Bridging Nations: Quantifying the Role of Multilinguals in Communication on Social Media


  • Julia Mendelsohn University of Michigan
  • Sayan Ghosh University of Southern California
  • David Jurgens University of Michigan
  • Ceren Budak University of Michigan



Social network analysis; communities identification; expertise and authority discovery, Qualitative and quantitative studies of social media, Organizational and group behavior mediated by social media; interpersonal communication mediated by social media, Text categorization; topic recognition; demographic/gender/age identification


Social media enables the rapid spread of many kinds of information, from pop culture memes to social movements. However, little is known about how information crosses linguistic boundaries. We apply causal inference techniques on the European Twitter network to quantify the structural role and communication influence of multilingual users in cross-lingual information exchange. Overall, multilinguals play an essential role; posting in multiple languages increases betweenness centrality by 13%, and having a multilingual network neighbor increases monolinguals’ odds of sharing domains and hashtags from another language 16-fold and 4-fold, respectively. We further show that multilinguals have a greater impact on diffusing information is less accessible to their monolingual compatriots, such as information from far-away countries and content about regional politics, nascent social movements, and job opportunities. By highlighting information exchange across borders, this work sheds light on a crucial component of how information and ideas spread around the world.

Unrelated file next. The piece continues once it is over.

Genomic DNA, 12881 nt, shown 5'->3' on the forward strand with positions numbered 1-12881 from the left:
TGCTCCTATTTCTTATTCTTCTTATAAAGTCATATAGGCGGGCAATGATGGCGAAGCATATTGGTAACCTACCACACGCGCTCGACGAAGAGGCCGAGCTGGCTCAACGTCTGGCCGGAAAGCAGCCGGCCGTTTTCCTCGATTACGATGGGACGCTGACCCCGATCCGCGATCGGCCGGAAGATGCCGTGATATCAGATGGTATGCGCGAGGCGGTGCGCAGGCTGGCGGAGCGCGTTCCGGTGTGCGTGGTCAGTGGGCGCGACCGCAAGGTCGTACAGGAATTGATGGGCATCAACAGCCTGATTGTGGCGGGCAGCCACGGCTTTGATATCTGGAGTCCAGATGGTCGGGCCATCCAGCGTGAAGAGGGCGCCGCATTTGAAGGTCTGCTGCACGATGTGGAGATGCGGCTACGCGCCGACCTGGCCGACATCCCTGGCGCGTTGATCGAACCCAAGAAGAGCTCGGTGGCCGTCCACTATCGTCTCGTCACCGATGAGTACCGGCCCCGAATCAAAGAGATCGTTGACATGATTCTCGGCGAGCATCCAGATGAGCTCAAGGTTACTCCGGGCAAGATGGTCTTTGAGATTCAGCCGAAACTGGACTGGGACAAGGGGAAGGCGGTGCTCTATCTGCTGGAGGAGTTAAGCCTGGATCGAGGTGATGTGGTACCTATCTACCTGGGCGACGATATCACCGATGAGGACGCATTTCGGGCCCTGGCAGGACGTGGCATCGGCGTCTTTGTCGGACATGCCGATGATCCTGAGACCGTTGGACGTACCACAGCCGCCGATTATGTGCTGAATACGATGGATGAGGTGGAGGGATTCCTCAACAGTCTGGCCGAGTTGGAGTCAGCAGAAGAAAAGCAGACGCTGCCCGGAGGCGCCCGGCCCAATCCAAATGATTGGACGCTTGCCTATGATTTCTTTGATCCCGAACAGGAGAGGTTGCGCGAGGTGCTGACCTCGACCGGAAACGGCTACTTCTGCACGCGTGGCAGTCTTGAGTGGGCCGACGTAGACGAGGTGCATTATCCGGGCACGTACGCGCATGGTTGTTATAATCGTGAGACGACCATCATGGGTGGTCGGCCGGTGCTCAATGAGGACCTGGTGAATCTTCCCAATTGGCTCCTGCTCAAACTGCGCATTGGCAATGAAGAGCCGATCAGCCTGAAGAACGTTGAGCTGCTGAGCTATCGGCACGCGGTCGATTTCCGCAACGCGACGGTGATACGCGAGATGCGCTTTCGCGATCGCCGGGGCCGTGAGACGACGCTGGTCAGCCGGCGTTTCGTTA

How to Cite

Mendelsohn, J., Ghosh, S., Jurgens, D., & Budak, C. (2023). Bridging Nations: Quantifying the Role of Multilinguals in Communication on Social Media. Proceedings of the International AAAI Conference on Web and Social Media, 17(1), 626-637.